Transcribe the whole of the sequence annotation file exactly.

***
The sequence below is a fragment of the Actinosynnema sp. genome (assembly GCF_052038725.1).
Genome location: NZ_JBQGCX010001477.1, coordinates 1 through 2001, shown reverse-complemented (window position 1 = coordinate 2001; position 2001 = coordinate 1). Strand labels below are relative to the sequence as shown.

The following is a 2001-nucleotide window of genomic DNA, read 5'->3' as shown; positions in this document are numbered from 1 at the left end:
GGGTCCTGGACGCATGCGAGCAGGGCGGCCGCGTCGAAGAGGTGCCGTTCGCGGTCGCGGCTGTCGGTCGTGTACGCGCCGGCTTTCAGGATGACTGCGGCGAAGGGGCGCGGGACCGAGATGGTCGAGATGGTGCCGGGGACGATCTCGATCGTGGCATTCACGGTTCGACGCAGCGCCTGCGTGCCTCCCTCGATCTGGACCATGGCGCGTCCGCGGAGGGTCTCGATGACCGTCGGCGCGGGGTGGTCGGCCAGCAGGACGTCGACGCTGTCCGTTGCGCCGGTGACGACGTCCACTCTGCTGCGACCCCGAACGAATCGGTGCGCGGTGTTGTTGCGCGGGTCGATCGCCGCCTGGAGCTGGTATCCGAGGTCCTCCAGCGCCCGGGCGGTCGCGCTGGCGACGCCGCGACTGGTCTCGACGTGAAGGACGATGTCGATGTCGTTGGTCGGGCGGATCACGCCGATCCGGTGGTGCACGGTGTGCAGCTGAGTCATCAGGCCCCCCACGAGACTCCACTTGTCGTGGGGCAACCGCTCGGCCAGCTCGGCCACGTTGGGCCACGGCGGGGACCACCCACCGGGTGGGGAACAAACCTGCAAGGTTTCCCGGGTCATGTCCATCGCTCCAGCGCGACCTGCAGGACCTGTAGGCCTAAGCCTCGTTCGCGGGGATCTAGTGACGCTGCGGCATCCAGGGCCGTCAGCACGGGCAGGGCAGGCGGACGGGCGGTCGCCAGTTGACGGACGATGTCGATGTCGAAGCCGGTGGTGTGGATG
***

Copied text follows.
The sequence below is a fragment of the Actinosynnema sp. genome (assembly GCF_052038725.1).
Genome location: NZ_JBQGCX010001477.1, coordinates 1 through 2001, shown reverse-complemented (window position 1 = coordinate 2001; position 2001 = coordinate 1). Strand labels below are relative to the sequence as shown.

The following is a 2001-nucleotide window of genomic DNA, read 5'->3' as shown; positions in this document are numbered from 1 at the left end:
GGGTCCTGGACGCATGCGAGCAGGGCGGCCGCGTCGAAGAGGTGCCGTTCGCGGTCGCGGCTGTCGGTCGTGTACGCGCCGGCTTTCAGGATGACTGCGGCGAAGGGGCGCGGGACCGAGATGGTCGAGATGGTGCCGGGGACGATCTCGATCGTGGCATTCACGGTTCGACGCAGCGCCTGCGTGCCTCCCTCGATCTGGACCATGGCGCGTCCGCGGAGGGTCTCGATGACCGTCGGCGCGGGGTGGTCGGCCAGCAGGACGTCGACGCTGTCCGTTGCGCCGGTGACGACGTCCACTCTGCTGCGACCCCGAACGAATCGGTGCGCGGTGTTGTTGCGCGGGTCGATCGCCGCCTGGAGCTGGTATCCGAGGTCCTCCAGCGCCCGGGCGGTCGCGCTGGCGACGCCGCGACTGGTCTCGACGTGAAGGACGATGTCGATGTCGTTGGTCGGGCGGATCACGCCGATCCGGTGGTGCACGGTGTGCAGCTGAGTCATCAGGCCCCCCACGAGACTCCACTTGTCGTGGGGCAACCGCTCGGCCAGCTCGGCCACGTTGGGCCACGGCGGGGACCACCCACCGGGTGGGGAACAAACCTGCAAGGTTTCCCGGGTCATGTCCATCGCTCCAGCGCGACCTGCAGGACCTGTAGGCCTAAGCCTCGTTCGCGGGGATCTAGTGACGCTGCGGCATCCAGGGCCGTCAGCACGGGCAGGGCAGGCGGACGGGCGGTCGCCAGTTGACGGACGATGTCGATGTCGAAGCCGGTGGTGTGGATG